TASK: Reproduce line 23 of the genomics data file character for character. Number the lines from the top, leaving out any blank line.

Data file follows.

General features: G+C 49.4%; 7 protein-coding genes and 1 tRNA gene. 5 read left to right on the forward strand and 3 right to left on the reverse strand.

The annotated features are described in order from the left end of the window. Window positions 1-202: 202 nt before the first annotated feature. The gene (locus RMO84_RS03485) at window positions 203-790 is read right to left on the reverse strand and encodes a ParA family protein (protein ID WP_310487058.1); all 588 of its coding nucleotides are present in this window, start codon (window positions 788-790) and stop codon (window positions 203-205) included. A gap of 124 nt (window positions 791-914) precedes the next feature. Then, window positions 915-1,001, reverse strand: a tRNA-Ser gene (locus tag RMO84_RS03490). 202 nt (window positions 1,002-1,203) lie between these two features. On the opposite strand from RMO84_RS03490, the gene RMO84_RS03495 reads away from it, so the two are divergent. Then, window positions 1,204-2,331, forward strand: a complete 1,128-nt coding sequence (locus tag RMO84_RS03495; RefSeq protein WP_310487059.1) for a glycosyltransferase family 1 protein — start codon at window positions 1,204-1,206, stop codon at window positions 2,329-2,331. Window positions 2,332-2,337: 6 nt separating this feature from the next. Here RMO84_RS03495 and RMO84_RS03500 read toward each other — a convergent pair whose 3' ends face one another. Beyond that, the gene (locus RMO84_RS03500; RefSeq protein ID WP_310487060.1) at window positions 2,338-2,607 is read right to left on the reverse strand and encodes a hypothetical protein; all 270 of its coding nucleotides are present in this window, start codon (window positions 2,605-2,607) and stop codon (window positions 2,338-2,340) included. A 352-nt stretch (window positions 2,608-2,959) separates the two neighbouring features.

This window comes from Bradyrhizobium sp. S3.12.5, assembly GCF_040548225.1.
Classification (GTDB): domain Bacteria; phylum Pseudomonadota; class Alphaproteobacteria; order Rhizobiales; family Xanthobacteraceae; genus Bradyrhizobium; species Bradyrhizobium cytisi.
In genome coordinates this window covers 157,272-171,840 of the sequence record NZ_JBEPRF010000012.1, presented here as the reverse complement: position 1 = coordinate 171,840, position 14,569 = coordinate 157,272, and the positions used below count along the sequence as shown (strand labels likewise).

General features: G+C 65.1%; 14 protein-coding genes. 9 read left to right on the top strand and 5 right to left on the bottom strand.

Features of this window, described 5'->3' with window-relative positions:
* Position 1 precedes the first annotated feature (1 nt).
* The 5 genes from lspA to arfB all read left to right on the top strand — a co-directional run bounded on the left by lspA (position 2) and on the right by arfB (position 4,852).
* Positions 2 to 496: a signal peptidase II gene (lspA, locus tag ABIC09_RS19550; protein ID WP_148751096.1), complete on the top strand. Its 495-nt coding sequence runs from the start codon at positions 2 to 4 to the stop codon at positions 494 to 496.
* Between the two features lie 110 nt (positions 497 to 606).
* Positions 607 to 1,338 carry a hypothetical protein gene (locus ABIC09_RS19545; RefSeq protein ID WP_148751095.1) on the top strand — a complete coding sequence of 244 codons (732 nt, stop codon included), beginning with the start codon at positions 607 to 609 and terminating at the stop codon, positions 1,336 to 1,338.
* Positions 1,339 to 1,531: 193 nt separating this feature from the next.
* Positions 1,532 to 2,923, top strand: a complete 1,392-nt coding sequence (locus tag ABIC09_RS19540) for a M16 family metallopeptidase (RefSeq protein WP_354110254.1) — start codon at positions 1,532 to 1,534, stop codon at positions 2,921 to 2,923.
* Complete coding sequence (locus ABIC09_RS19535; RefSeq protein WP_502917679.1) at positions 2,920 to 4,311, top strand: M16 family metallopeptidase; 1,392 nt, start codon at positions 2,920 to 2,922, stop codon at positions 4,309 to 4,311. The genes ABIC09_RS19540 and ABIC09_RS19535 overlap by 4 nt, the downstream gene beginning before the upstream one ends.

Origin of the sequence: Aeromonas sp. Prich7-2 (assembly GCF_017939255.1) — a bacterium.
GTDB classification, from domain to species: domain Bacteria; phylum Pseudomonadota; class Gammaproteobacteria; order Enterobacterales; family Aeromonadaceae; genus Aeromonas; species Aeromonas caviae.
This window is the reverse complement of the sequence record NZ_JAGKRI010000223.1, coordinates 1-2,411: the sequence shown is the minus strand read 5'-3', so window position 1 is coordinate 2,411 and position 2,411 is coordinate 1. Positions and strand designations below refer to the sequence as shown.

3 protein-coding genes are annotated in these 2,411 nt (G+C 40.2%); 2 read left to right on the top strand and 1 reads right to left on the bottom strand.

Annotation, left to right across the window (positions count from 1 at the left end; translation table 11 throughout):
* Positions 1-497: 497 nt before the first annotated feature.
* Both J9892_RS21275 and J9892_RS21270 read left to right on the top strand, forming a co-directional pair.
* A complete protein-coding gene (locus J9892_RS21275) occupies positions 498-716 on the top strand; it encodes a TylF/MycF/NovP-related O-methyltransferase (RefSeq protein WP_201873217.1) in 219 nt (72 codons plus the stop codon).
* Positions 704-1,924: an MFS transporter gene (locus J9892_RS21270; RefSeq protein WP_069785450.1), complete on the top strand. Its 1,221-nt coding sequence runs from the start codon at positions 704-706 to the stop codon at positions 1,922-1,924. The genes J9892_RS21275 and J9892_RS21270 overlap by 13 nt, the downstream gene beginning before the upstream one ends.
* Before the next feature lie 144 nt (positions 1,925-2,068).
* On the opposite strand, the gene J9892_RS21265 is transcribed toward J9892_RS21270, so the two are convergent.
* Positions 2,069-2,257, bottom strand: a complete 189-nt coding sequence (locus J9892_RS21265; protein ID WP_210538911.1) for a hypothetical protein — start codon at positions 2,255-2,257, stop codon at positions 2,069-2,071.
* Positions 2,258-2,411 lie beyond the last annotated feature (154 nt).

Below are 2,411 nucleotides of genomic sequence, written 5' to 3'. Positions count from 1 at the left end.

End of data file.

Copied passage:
* A complete protein-coding gene (locus J9892_RS21275) occupies positions 498-716 on the top strand; it encodes a TylF/MycF/NovP-related O-methyltransferase (RefSeq protein WP_201873217.1) in 219 nt (72 codons plus the stop codon).